Business loan interest rates: what you need to know before signing the dotted line

Niko Iliakis

Friday 29 March 2019

As a business owner, there are a number of reasons why you might want to take out a loan. Not only can it help you ride out periods where cash flow is low, it can propel your business to greater heights by providing funding for new equipment, renovations, and extra staff.

What you need to know about business loan interest rates

But there’s more to business loans than just making your way down to your local bank branch. You’ll also need to take into account the types of interest. And while you might think business loans operate much the same way as personal loans, the truth is the way you pay interest can be quite different.

Here’s a rundown of the types of interest rates you’ll encounter when taking out a loan and the ways they’re calculated.

Fixed and variable business loan interest rates

  • Fixed

The interest rate is the percentage of the principal amount you have to pay on top of what you’ve borrowed, and can be fixed or variable. These are used by mainstream banks more than online lenders. With fixed interest rates, you’ll know upfront how much you’ll be paying over the life of the loan, so you’ll be able to play it smart and budget around your monthly repayments.

  • Variable

Variable interest rates, on the other hand, are set according to the RBA cash rate, and are subject to fluctuations over the life of the loan. This can be a good thing or a bad thing. If the cash rate is cut, variable rates will likely follow suit, and you’ll pay less on your loan during this period.

If the cash rate is increased, however, you could wind up paying more than you expected. The silver lining here is that variable rate business loans tend to be more flexible and many lenders will let you pay off your loan early without charging you any extra fees.

  • Combination fixed and variable

This is sometimes offered by lenders in the initial stages of a loan. You might have a fixed rate for the first year or two, but after that it will revert to the standard variable rate. 

Factor rates

Factor rates differ from interest rates in that they’re expressed as decimals, rather than percentages. They typically range from 1.1 to 1.5, and are applied to your loan amount to let you know exactly how much you’ll be paying.

For example, a factor rate of 1.2 means you’ll need to pay 1.2 times the principal amount, so a $50,000 loan will cost you $60,000 in total, including interest.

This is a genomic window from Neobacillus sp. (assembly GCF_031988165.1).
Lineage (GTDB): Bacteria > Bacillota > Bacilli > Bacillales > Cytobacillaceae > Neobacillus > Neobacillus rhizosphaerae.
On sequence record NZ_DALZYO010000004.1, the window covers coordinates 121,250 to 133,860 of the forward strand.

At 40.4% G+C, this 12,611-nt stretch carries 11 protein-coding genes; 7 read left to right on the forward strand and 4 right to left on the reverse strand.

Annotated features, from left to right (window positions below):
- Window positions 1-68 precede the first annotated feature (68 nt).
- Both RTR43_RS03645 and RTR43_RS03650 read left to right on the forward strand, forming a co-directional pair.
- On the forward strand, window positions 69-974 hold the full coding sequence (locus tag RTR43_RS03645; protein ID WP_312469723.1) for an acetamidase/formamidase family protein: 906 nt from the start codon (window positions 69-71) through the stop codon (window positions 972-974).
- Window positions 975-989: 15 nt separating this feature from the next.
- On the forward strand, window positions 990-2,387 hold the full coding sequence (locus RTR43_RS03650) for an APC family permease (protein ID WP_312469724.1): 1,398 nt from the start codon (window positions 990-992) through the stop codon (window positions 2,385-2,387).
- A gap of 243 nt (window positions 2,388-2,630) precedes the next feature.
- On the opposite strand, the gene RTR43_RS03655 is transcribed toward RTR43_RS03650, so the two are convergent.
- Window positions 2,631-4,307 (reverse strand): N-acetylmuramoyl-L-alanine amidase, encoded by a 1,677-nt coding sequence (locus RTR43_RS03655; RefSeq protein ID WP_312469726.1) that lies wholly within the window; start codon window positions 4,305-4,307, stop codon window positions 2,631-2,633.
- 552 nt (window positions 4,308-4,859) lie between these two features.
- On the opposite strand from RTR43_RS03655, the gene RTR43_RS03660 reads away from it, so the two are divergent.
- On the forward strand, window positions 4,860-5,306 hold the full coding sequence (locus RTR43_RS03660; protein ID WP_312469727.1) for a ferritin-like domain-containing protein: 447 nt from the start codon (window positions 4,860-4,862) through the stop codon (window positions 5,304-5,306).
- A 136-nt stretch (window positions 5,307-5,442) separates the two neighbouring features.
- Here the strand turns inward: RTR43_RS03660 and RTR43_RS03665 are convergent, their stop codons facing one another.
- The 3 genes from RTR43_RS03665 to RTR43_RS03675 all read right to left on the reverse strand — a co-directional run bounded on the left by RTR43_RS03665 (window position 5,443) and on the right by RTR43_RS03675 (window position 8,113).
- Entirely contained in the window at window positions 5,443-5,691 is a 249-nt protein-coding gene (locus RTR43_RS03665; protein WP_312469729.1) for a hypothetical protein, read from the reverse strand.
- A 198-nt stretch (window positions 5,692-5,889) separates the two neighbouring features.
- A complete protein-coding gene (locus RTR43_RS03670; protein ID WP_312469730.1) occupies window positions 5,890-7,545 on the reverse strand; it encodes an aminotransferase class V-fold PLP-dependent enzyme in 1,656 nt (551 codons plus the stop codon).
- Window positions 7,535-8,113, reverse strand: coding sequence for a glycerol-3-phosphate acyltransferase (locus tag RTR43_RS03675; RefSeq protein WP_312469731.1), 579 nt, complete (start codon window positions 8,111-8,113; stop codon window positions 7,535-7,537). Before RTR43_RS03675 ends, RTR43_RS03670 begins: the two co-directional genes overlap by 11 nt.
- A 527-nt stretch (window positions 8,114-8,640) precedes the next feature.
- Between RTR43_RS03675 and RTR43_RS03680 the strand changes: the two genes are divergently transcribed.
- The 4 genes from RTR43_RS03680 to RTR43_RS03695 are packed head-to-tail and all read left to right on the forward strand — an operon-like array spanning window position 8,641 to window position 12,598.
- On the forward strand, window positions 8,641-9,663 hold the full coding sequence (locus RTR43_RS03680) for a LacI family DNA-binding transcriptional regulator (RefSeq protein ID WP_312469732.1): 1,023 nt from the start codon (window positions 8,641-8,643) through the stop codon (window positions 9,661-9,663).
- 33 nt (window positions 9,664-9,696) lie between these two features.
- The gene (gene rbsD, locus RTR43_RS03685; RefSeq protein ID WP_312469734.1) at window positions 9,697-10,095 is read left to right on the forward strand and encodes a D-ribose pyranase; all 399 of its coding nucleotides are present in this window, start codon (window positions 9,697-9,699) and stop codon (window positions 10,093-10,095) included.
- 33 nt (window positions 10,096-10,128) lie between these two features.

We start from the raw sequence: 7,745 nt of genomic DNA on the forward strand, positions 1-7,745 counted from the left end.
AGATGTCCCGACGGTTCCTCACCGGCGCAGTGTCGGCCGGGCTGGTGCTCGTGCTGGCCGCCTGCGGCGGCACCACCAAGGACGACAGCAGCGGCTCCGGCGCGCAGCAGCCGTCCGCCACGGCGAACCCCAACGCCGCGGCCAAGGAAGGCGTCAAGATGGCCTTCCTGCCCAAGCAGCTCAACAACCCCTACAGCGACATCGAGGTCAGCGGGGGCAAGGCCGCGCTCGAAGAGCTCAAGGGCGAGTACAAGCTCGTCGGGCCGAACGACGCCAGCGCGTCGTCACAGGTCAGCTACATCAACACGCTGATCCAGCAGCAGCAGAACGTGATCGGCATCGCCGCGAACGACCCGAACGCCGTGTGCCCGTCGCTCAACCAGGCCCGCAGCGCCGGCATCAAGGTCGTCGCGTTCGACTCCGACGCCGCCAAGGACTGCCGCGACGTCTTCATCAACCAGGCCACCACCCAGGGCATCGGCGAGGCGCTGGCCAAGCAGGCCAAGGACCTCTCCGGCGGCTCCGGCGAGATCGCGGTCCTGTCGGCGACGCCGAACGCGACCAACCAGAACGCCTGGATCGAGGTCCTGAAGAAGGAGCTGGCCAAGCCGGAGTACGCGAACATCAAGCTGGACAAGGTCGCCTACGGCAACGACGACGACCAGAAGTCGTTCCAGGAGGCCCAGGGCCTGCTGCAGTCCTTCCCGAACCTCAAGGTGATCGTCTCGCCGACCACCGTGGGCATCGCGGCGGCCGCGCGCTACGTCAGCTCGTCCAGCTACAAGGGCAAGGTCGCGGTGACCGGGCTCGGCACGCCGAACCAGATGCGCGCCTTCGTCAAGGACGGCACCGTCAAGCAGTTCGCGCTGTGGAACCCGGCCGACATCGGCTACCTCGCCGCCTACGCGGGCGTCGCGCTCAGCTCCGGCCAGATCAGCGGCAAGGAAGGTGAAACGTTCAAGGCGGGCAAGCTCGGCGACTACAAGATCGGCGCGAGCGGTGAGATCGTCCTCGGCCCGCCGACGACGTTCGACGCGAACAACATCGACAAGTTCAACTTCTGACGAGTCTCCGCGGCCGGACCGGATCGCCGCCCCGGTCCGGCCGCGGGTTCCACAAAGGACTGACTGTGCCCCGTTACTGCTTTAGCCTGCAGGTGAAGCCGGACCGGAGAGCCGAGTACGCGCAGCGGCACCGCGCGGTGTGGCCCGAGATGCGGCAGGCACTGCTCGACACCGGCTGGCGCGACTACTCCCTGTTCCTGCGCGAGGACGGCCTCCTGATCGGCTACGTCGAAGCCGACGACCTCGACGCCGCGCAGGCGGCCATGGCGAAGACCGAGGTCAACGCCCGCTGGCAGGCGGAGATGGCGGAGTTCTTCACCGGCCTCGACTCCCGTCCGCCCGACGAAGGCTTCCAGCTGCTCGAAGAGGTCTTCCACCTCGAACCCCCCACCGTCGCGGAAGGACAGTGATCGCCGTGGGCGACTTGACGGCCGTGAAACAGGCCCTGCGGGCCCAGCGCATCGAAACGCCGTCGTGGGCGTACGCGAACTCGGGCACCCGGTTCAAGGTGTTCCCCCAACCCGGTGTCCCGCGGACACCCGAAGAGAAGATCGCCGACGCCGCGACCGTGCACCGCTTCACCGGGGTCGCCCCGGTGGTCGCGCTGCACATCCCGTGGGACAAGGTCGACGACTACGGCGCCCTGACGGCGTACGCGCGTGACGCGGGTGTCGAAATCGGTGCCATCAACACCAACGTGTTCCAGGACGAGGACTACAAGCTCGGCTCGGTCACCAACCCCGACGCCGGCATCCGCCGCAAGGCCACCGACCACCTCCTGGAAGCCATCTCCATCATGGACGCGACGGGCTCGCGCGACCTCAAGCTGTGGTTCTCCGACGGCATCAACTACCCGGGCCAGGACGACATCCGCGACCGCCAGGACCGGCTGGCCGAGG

You’ll need to keep your wits about you when dealing with factor rates. They might look good at face value but they could wind up costing you more in the long run.

For one thing, factor rates are charged when the loan is issued, and remain fixed regardless of how quickly you pay it back. Unlike percentage based interest - which is charged on the principal and decreases in proportion to how much has been paid off - you won’t be able to put yourself in a better position by paying off your loan early.

What affects how much I’ll pay?

Interest rates for loans will differ depending on the characteristics of your business and the type of loan you’re after. When deciding how much you’ll pay on top of your loan, lenders consider a few things. These include:

  • The length of loan: Lenders typically charge higher rates on short-term loans than they do on long-term loans. That said, a short term loan can save you on interest in the long run, given that you pay it off faster, so you’ll have to weigh the pros and cons.
  • If your loan is secured or unsecured: Unsecured business loans - in which the borrower hasn’t put up property or assets as collateral - will usually come with higher interest rates, since the risk is higher for lenders. Secured loans will also differ depending on the kind of security. If you’re looking at a property secured loan then you’ll get a much better rate than if you’re relying on invoice financing.
  • How long you’ve been in business: Lenders will take into account the length of time your business has been operating. Considering most businesses fold within the first three years, being able to show that your business has been running for longer than that is a good way to vouch for its health.
  • Your net profit: How much your business makes in a year (minus tax and expenses) will play a big role in determining your eligibility for a loan plus how much you can borrow.

When is interest calculated?

Here’s where it gets confusing. There’s no set formula lenders follow when calculating how you’ll pay interest, so things differ across the board. Some might charge 5.00% per month, while others charge 1.00% per month. Some charge 1.00% per fortnight, some charge less.

Not having any hard and fast rules when it comes to interest means they can also be quite secretive. Unlike personal loans, which have become more up front over the years about things like extra fees, business loans aren’t so immediately transparent.

So before you go taking out a loan, you’ll really need to shop around to see which lender will provide you with the best deal. For an idea of what’s available, don’t hesitate to check out our business loans comparison page.

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